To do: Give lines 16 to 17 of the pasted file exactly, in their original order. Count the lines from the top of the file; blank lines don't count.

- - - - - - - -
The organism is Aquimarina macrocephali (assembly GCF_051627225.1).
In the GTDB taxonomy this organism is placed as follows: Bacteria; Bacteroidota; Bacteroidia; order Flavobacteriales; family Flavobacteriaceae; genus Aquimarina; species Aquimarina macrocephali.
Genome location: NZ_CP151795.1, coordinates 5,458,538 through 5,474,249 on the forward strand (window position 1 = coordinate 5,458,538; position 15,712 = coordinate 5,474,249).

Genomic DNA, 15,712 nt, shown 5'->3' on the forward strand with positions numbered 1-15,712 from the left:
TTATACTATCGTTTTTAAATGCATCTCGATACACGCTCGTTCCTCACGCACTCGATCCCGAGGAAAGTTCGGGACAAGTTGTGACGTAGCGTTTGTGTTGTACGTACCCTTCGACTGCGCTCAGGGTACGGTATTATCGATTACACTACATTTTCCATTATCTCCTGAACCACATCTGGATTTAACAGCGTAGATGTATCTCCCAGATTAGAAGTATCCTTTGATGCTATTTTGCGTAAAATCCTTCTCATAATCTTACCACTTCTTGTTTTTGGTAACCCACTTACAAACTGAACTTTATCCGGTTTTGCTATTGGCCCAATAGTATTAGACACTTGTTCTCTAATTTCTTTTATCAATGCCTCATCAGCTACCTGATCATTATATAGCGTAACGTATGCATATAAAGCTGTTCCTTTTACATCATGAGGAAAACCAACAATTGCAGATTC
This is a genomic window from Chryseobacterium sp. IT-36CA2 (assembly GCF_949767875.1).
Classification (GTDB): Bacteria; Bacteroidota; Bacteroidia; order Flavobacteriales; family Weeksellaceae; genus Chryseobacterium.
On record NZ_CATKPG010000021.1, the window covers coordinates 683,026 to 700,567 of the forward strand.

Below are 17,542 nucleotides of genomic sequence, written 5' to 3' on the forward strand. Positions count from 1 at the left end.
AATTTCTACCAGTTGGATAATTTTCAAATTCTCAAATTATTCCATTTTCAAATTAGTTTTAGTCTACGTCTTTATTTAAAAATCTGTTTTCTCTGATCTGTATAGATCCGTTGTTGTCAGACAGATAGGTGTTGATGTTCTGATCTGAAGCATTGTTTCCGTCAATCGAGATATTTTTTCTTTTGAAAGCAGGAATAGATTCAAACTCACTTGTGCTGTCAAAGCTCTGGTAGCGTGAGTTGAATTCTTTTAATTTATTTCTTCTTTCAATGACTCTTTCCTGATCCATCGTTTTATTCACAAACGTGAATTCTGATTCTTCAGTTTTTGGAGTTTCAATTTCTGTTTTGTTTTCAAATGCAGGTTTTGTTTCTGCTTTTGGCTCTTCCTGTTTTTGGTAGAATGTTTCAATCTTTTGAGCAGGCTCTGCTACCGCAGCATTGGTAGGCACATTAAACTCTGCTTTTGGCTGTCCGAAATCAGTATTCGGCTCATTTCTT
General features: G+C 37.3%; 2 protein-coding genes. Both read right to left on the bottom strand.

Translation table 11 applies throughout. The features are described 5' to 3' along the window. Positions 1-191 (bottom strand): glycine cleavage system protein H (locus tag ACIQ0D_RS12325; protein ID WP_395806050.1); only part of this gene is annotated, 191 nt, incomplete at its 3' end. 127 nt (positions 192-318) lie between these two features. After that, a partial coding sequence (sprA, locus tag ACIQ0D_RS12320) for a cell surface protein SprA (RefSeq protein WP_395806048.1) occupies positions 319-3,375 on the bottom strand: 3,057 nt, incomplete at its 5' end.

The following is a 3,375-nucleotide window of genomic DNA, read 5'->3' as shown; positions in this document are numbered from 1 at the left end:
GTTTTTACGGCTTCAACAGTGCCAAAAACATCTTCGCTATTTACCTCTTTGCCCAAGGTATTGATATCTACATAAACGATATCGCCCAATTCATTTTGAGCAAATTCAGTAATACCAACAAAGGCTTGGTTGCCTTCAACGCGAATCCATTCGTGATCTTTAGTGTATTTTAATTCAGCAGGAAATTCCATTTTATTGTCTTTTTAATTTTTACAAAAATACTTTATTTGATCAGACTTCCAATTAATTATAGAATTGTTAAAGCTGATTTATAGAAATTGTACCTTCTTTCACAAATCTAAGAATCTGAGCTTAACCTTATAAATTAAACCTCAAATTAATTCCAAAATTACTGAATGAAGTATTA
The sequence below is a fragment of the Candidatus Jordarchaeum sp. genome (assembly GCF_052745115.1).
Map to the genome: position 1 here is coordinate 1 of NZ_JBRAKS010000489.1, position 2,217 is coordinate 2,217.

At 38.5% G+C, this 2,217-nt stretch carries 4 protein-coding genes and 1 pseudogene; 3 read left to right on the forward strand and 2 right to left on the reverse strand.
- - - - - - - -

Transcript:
Map to the genome: position 1 here is coordinate 1 of NZ_JBRAKS010000489.1, position 2,217 is coordinate 2,217.

At 38.5% G+C, this 2,217-nt stretch carries 4 protein-coding genes and 1 pseudogene; 3 read left to right on the forward strand and 2 right to left on the reverse strand.